Yearly Summary: General
- I was working full time at the start of the year
- I finished converting my van around 3/8/16 and started focusing on the last house work needed to get it ready to sell
- I moved into my van 3/26/16
- I got my house ready for sale around 4/10/16
- The house sale finalized at the end of May. That day I called my boss, told him I can’t work full time any more, and started negotiating a part time work arrangement. The next day I left St. Louis.
- On 6/10 I started part time work
- By the end of June I had decided to quit. I told my boss so on 6/30
- My last day of work was 7/15
- I set off for adventure on 7/17
- Nearly died on 8/21 (**details below)
** Ok, just kidding about that one
Yearly Summary: Financial
Net worth evolution:
- Start of year: $443k
- After quitting: $535k
- End of year: $543k
This gives a pretty clear summary of my finances over the past 6 years.
(In this chart, my post tax income from work is shown as either spending or saving. The blue investing numbers represent investing income plus realized and unrealized capital gains)
Long term net worth evolution:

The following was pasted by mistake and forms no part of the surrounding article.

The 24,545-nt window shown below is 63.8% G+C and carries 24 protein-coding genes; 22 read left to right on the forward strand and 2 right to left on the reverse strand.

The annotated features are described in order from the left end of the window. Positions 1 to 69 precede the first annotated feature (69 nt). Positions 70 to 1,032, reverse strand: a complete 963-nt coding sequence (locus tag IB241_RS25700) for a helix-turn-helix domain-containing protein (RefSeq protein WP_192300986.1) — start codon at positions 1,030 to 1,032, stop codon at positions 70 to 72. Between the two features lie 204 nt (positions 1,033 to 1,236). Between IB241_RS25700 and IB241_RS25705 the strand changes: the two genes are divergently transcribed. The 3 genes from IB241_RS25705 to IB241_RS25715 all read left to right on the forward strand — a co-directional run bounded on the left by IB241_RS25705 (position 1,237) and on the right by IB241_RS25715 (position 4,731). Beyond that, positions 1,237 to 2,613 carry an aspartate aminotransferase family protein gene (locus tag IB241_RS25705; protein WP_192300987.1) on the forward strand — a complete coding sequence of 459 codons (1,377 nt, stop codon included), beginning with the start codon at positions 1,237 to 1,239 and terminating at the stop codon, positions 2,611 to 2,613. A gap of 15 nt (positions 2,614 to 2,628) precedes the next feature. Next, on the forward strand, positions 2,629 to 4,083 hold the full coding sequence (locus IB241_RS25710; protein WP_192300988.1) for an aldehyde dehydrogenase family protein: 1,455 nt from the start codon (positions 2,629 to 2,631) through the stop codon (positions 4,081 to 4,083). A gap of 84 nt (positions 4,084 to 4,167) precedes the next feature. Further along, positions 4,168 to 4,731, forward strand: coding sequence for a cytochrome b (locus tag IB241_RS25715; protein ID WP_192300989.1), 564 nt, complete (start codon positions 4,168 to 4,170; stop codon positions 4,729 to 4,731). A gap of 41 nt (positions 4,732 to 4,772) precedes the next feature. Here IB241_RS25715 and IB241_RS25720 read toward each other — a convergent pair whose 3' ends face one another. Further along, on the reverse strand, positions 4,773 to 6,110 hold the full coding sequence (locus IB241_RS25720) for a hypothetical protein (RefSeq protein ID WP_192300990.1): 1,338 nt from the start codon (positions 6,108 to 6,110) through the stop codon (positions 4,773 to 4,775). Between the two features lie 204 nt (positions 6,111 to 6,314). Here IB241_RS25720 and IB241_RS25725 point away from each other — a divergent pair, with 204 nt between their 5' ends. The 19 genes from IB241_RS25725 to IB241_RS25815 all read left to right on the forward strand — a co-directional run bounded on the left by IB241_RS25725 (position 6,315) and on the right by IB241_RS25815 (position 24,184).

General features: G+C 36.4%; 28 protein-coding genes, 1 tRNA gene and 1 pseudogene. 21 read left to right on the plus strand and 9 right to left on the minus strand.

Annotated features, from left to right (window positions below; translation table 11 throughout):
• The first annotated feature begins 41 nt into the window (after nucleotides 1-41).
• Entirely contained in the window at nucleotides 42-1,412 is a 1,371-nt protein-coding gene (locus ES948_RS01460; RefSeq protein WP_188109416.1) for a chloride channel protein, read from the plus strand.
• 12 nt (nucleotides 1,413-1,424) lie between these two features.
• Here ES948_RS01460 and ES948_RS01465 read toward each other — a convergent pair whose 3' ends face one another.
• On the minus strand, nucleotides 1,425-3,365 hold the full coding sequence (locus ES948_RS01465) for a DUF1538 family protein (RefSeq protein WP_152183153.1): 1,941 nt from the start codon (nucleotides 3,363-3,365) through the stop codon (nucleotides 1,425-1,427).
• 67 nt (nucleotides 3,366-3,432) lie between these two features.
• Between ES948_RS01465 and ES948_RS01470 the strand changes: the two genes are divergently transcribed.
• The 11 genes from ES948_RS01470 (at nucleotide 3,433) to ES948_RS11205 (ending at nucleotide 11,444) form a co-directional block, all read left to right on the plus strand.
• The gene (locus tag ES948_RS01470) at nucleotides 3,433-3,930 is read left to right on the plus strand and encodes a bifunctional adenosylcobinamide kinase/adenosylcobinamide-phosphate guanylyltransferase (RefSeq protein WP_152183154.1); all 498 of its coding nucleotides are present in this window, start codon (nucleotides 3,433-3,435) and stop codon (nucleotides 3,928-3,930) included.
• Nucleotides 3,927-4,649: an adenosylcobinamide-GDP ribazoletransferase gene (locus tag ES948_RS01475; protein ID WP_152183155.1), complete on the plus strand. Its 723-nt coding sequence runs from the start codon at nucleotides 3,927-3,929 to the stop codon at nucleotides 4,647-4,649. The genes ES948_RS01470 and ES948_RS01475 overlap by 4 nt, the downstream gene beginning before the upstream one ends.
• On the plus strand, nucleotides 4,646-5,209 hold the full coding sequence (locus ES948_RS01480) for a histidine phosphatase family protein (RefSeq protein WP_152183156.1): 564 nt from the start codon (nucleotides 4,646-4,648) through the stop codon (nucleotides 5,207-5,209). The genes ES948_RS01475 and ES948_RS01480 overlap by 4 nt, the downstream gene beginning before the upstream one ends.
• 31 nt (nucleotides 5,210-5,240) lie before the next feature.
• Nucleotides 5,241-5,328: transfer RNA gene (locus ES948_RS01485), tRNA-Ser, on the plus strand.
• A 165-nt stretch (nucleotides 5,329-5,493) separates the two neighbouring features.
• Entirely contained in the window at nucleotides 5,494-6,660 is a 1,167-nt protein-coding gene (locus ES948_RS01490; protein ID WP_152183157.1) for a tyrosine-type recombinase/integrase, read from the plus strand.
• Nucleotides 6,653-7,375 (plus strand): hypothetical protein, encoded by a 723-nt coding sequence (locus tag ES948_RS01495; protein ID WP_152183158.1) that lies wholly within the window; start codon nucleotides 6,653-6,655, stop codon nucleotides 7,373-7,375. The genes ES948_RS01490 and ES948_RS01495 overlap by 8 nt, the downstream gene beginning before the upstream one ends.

On a shorter timeline you can see the growth slow after quitting. If I worked the rest of the year I’d have another $30-40k. Right now I’m glad I quit when I did.
Now I have my net worth projection at 3% growth per year (but my results are likely to be less accurate vs. the projection before, because the savings component is gone)
Yearly Summary: My Investing Performance
Ok. Here’s the embarrassing part. Look how much I suck at investing:
The numbers for my performance aren’t 100% accurate, they’re more like ‘back of the napkin’ estimations. But they are pretty close. I like to believe that the main reasons for ‘poor performance’ compared to the index are:
- I was using the Permanent Portfolio for the first couple years. That strategy had worse performance those years than it normally does vs pure stocks
- My 401k fund choices sucked
- I hold some cash
Of course, it’s surely not that I suck at investing, right? Now that the first two reasons are gone, I expect my 2017 performance to be much closer to VTI. When I did a comparison about a year ago, my post-tax investing accounts (the ones I can control fully) outperformed VTI. So… we’ll see.
Here’s a look at my investing not going as planned:
When I quit and converted my 401k money to income producing stocks in a traditional IRA, I didn’t get as much income as I expected. I think the main reason is that stock prices went up faster than the dividends in recent years and I wasn’t adjusting my expected yield downward. Also, I’m using index funds in my Traditional IRA and I believe the yields aren’t as good as individual stocks. So over time I believe I could convert the index shares to individual companies and get a bit more yield.
I’m not worried by either of these investing stumbles. Low spending creates resilience. I can easily spend less than my current income. I expect my hobby income to increase. With my spending low, it only takes small successes for hobby income to cover all my spending.